Five Things You Should Know about Natural Consequences in Your Classroom – Teacher’s Corner

Teacher’s Corner

Five things you should know about NATURAL consequences in your classroom:

  1. With “natural” consequences, the teacher does not make up a “punishment to fit the crime.”  Instead, something unpleasant happens automatically when a student doesn’t follow the rules.
  2. For some issues natural consequences can be just what are needed to “teach” the student about rules. For example, when
    • a student doesn’t turn in an assignment and misses recess to work on it;
    • a student’s grades are poor and she can’t play in her sport.
  3. However, sometimes natural consequences are too severe – or even unsafe. For example, we can’t let a student have no way home from school because he wasn’t at the bus stop when he was supposed to be.
  4. No matter how much students protest, consequences are the way to go.
  5. Consequences teach students that they can make mistakes, learn from them, and get back into the good graces of his teacher.

(See Sticking to the Rules for more information about consequences.)

Writing Prompts and Discussion Topics 
The following are based on the blog, “Sticking to the Rules
  1. Compare and contrast “natural” consequences for breaking rules and punishments for breaking rules.
  2. Do you think natural consequences will teach students a lesson better than punishments will? Why or why not?
  3. Describe a school rule that often gets broken by students. Also describe a “natural” consequence that could be applied to a student who breaks that rule.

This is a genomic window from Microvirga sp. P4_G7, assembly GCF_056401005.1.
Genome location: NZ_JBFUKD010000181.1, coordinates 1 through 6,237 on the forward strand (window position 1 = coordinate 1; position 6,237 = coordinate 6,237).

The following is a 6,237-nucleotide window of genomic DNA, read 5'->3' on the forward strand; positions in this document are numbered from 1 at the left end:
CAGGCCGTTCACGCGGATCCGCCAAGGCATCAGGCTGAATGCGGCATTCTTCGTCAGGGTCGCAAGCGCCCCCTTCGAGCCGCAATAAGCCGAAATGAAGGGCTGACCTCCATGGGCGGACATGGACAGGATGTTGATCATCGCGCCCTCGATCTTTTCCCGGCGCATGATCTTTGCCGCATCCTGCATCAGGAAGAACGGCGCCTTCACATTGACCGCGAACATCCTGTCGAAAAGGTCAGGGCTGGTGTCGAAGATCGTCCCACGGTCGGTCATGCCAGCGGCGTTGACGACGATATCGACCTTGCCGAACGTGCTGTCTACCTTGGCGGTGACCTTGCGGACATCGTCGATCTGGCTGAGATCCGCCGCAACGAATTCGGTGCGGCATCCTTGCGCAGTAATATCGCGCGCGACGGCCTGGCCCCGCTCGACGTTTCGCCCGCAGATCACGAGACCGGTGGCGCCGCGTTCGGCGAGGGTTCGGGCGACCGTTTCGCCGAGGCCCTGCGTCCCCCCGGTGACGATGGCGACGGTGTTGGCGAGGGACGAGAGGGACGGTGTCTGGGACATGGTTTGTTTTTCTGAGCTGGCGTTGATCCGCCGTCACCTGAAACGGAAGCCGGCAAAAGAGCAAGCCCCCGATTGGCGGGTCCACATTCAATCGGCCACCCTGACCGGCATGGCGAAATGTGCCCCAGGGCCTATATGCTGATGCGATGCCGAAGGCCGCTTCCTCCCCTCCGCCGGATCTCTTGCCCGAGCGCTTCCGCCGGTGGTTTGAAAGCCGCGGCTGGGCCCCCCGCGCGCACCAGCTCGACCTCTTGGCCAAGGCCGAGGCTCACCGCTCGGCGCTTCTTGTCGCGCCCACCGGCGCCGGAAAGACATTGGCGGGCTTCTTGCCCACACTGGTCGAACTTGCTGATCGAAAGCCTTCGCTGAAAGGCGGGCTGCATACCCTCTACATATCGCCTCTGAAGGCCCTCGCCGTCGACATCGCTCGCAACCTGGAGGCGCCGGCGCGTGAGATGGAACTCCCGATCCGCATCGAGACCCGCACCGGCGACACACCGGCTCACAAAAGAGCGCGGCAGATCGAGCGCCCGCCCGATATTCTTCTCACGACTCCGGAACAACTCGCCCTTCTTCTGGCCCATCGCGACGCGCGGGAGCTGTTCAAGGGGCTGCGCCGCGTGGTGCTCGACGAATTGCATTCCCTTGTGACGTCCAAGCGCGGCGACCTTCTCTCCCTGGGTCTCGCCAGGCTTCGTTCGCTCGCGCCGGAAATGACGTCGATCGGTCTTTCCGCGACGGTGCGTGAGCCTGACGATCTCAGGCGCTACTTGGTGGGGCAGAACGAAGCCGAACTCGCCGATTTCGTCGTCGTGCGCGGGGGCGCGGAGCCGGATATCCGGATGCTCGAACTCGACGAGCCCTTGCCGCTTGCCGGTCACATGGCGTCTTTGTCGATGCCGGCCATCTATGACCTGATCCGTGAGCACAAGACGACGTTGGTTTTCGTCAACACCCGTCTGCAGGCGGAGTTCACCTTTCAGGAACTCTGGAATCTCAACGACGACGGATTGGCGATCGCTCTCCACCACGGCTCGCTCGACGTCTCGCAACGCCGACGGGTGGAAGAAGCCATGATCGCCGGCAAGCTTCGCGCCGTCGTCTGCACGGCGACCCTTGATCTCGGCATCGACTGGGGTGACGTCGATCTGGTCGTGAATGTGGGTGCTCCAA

Teachers, you can use this blog in classrooms. Here are two ideas about how.
  1. For middle or high school parenting or child development courses:
  • Use the blog for discussion topics
  • Require students to research the topics and agree or disagree with what the blog is suggesting.
2.  For all courses, especially English Language Arts:
  • Use the blog for writing prompts for paragraphs, theme papers, journal entries, class starters, etc. Have students read the blog and respond to:
    • Do you agree with what is being said about kids? Do kids really act, think or feel that way?
    • Do you agree with what is being said about parents, grandparents, teachers and child caregivers? Do or should they act, think or feel that way?
    • What would be your advice on this topic?
    • What was left out of this article?
    • If you were a parent, would you use any of this information? How?
Why can this blog be a useful teaching tool?
  • Students that see connections between their coursework and their lives do better in school.
  • Most students will either be parents one day or have children in their lives that they care about, so the topical information can help them build their knowledge about children and parenting and develop a positive image of the type of parenting they want to do.
  • The new core literacy standards adopted by most states call for frequent writing in all courses.
  • Newly developed end-of-course assessments to be used by many states will require that students demonstrate that they can think critically. These prompts help students practice critical thinking.
  • Newly developed end-of-course assessments to be used by many states will require that students demonstrate that they can analyze what they read. These prompts help students practice analysis.

What do you think?

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